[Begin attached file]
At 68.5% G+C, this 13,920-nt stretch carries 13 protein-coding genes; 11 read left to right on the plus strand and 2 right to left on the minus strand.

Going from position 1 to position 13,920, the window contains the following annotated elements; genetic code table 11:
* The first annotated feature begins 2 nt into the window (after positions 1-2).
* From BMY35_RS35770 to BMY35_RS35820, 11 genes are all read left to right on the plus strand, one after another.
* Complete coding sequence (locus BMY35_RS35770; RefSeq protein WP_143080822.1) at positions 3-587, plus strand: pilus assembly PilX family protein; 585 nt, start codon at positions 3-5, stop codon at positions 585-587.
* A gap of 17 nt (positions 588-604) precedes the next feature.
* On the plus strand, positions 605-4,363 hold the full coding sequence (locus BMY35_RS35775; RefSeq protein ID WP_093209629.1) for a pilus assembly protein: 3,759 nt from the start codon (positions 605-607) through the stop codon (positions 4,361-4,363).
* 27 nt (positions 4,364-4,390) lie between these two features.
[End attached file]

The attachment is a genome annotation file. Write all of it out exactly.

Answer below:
At 68.5% G+C, this 13,920-nt stretch carries 13 protein-coding genes; 11 read left to right on the plus strand and 2 right to left on the minus strand.

Going from position 1 to position 13,920, the window contains the following annotated elements; genetic code table 11:
* The first annotated feature begins 2 nt into the window (after positions 1-2).
* From BMY35_RS35770 to BMY35_RS35820, 11 genes are all read left to right on the plus strand, one after another.
* Complete coding sequence (locus BMY35_RS35770; RefSeq protein WP_143080822.1) at positions 3-587, plus strand: pilus assembly PilX family protein; 585 nt, start codon at positions 3-5, stop codon at positions 585-587.
* A gap of 17 nt (positions 588-604) precedes the next feature.
* On the plus strand, positions 605-4,363 hold the full coding sequence (locus BMY35_RS35775; RefSeq protein ID WP_093209629.1) for a pilus assembly protein: 3,759 nt from the start codon (positions 605-607) through the stop codon (positions 4,361-4,363).
* 27 nt (positions 4,364-4,390) lie between these two features.